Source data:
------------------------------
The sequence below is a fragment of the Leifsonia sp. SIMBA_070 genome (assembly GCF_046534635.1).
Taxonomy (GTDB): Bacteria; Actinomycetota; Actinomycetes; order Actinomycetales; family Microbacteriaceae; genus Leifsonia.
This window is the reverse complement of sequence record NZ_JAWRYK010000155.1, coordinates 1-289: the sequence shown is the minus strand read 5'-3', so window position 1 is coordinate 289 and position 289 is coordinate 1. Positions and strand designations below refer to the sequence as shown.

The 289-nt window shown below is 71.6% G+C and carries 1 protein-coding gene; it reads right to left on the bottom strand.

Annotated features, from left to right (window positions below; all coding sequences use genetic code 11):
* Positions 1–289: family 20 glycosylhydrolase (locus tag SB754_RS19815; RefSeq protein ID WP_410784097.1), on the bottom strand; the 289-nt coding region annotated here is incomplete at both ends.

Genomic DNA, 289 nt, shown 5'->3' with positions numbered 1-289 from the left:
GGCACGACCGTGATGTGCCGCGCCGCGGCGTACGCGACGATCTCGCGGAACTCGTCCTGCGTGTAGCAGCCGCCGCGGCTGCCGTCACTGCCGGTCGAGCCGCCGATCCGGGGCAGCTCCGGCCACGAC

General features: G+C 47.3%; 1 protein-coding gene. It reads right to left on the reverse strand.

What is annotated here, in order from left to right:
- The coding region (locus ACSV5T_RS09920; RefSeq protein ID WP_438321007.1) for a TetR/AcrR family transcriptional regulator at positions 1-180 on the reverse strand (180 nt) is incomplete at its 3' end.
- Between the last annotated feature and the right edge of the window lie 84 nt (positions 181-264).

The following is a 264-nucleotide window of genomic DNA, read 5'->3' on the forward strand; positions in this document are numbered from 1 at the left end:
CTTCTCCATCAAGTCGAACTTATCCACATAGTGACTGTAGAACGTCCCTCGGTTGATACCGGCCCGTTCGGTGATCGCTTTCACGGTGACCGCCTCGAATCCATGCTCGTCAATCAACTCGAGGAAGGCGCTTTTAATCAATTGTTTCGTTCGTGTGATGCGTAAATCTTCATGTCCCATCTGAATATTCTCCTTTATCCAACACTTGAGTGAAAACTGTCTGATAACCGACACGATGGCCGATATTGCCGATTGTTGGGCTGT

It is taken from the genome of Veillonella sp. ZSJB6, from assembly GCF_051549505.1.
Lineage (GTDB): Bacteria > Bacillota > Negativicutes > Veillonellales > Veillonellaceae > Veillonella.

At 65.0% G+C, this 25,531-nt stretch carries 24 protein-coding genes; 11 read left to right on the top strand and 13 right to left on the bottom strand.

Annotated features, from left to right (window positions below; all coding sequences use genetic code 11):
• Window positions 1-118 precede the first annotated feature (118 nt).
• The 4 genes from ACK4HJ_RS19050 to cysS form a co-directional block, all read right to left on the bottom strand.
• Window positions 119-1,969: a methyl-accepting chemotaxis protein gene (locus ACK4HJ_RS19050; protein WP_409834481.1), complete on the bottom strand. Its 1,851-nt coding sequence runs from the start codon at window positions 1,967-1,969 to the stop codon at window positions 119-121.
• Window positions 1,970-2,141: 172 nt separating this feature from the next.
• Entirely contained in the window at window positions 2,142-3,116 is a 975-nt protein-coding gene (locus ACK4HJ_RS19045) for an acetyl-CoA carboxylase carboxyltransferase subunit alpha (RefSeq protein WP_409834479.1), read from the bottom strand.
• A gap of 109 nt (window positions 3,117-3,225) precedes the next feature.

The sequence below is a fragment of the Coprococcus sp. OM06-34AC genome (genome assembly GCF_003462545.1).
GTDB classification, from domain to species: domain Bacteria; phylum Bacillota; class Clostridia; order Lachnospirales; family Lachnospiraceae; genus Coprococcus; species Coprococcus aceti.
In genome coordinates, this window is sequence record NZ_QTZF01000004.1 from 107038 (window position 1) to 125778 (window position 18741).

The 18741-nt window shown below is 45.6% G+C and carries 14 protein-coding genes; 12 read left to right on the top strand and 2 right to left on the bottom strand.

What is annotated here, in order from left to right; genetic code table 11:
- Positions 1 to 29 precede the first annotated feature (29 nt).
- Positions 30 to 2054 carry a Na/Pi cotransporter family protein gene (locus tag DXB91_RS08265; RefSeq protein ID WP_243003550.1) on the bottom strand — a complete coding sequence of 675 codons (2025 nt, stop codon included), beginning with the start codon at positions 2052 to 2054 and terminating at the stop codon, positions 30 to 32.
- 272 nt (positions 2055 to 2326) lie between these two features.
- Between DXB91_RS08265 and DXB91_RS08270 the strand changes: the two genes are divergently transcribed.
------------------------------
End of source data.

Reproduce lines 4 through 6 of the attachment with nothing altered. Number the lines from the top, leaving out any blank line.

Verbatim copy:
The 289-nt window shown below is 71.6% G+C and carries 1 protein-coding gene; it reads right to left on the bottom strand.

Annotated features, from left to right (window positions below; all coding sequences use genetic code 11):
* Positions 1–289: family 20 glycosylhydrolase (locus tag SB754_RS19815; RefSeq protein ID WP_410784097.1), on the bottom strand; the 289-nt coding region annotated here is incomplete at both ends.